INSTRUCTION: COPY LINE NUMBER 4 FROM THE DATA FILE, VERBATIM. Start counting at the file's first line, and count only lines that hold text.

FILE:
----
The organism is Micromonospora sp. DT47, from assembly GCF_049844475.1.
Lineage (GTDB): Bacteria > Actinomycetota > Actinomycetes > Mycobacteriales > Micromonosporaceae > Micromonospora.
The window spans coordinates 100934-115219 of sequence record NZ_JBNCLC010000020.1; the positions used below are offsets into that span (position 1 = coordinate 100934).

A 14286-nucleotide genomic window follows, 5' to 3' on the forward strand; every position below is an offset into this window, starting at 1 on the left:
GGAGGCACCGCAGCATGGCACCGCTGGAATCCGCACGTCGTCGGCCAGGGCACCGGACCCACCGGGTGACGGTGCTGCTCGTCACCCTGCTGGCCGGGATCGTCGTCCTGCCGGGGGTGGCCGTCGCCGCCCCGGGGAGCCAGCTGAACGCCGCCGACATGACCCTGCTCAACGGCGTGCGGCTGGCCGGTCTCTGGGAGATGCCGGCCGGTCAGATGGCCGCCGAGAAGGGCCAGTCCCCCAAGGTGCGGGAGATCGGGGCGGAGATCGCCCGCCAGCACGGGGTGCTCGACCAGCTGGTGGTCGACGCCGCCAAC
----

A 14286-nucleotide genomic window follows, 5' to 3' on the forward strand; every position below is an offset into this window, starting at 1 on the left: